Back in the day players who considered themselves "PvPers" (or the most used word: "PKers") were essentially split in two very basic main categories: the F2P PKers, and the P2P PKers.
P2P PKing usually involved more risk, as the equipment was more valuable, and weapons more overpowered and dangerous. It made for quick and deadly duels, usually with considerable amounts of gold being gambled. F2P on the other hand was looked down upon by the P2Pers - who considered anyone who did F2P PKing was "below" their tier and level - as well as by a considerable portion of the non-PvP community who merely did not understand it.
F2P PKing, however, despite not as expensive with a rough average of 200k in armour being risked, arguably required more skill.
And why was this the case? F2P fights had a mix of high defense armour and only average damage-dealing weapons. Meaning with appropriate food, and equally armoured/armed foes, fights could last a long time. Much longer than P2P encounters. Because it was impossible to KO your opponent if they were at full Hitpoints or near full, and players would run after expending all their food, an unofficial rule was introduced in the F2P PKing community: the "no-safing rule".
What was the no-safing rule?
Safing was the action of 'eating' / using healing food while above the amount of lifepoints considered 'safe' or free of risk that could cause the player to get 'KOed'. 'Honorable' PKers (or at least smart ones who wanted a chance to earn kills and loot) were expected to maintain their lifepoints at around a low, albeit reasonable amount; so that an opponent could lower their lifepoints with their primary weapon, and with a quick switch of weapons to a secondary, usually much slower but harder hitting weapon, potentially inflict a large hit and KO/defeat their foe. It depended heavily on luck to inflict the important final hit, and fights consisted of minutes doing this 'dance' trying to KO their adversary.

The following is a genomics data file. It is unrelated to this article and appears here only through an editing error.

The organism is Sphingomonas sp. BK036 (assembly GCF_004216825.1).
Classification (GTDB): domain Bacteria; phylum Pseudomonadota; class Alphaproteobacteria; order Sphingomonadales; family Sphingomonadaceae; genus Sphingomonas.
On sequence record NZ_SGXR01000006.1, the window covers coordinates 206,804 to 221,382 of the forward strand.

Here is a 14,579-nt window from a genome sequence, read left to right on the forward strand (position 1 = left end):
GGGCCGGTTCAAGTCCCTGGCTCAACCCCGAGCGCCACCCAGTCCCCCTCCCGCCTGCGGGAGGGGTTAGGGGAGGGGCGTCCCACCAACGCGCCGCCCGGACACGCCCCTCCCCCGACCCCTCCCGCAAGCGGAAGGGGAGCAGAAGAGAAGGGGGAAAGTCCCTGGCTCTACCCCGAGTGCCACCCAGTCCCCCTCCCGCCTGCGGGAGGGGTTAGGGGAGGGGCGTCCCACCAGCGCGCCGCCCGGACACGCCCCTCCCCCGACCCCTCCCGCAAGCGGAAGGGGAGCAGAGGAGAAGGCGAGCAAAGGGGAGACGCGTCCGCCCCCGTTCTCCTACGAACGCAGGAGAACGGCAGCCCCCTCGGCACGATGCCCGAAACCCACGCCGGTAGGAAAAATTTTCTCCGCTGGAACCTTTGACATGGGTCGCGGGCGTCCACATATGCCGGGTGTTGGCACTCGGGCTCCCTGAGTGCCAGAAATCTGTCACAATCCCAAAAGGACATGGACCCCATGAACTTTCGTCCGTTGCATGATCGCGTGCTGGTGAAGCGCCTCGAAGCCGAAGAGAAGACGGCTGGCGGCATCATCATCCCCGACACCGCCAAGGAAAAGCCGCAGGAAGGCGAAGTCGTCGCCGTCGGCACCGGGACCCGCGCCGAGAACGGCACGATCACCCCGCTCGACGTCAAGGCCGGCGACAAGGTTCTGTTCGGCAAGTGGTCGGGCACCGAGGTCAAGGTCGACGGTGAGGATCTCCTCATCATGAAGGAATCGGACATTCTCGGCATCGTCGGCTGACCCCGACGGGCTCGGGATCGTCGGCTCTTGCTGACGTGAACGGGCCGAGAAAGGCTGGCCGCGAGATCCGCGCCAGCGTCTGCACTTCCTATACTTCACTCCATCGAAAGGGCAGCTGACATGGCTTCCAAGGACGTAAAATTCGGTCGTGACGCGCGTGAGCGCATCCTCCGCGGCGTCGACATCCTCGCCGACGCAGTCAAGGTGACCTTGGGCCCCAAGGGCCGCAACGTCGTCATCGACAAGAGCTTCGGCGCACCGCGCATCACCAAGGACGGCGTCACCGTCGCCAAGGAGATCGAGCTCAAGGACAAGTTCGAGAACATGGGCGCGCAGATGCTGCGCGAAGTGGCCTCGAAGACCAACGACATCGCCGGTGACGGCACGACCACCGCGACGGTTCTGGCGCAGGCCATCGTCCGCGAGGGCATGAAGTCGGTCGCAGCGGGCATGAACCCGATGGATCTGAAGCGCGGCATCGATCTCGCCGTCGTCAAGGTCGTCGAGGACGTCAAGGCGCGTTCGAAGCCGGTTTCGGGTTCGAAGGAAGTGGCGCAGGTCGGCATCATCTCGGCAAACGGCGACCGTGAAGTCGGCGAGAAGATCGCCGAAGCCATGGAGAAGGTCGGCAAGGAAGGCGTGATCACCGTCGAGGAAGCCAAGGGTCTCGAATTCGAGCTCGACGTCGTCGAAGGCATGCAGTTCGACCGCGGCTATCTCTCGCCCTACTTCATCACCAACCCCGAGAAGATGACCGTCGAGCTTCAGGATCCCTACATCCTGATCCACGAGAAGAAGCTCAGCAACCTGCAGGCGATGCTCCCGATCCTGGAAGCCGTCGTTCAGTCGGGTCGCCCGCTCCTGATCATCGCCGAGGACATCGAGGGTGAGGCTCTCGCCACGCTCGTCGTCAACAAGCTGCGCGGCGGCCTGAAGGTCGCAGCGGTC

It required better timing, stress control, prayer points allocation and timing, luck and everything else than almost everything P2P PKing required; where damage was consistently high and brutal and less dependent on skill and timing, and rellying far more on specials and luck.
What were/are 'Corrupt Weapons'?
Corrupt Weapons were introduced after the free-trade removal; a system introduced by Jagex to combat RWT/RMT. Essentially - as many of you surely remember - Jagex removed the concept of gifts, free trades/exchanges or item drops to limit/eliminate the perceived threat of RWT/RMT to their game, without any care or second thoughts on how it'd impact the manner the game and it's community functioned.
It was highly damaging to the PvP community as a whole, who no longer received as a reward for killing their opponents said fallen opponent's 'gear', usually expensive. The drops became randomly generated, in a tremendously unfair system that relied on pure luck for the most part, and a weird and unreasonable kill/death average formula.
With the new system now in place, Corrupt Weapons were added as potential drops not just for P2Pers but also for F2Pers, adding a new layer of difficulty to F2P PKing. And why's that? Corrupt Weapons were/are the 'corrupt' versions (aka degradable after x uses) of the famed P2P Dragon Weapons, weapons and armor previously unnacessible to F2Pers.
They hit harder and faster than Rune weapons, and gave a massive advantage to anyone using them, thus becoming highly sough after by the top F2P PKers as KO weapons. Getting a Corrupt Weapon drop was a guaranteed couple mils, and bank made. The chief of which was the Corrupt Dragon Battleaxe, the dream of any F2P PKer.
Personal opinion / disclaimer:
I by no means wish to offend or bellitle P2P PKing and P2P PKers. It does require skill, and considerably more risk given that you can get killed much faster and easily, completely out of nowehere with the added bonus of risking more wealth. I have personally however tried both, and always felt F2P appealed more to me, and reminded me more of the RuneScape of old. Both types of PKing similar mainly in the basis that you had to kill your opponent, but very different in the way you went about doing so. Excellent F2P PKers could fail utterly doing P2P PKing the same way expert P2Pers would get their behinds handed to them in a glorious manner trying F2P PKing.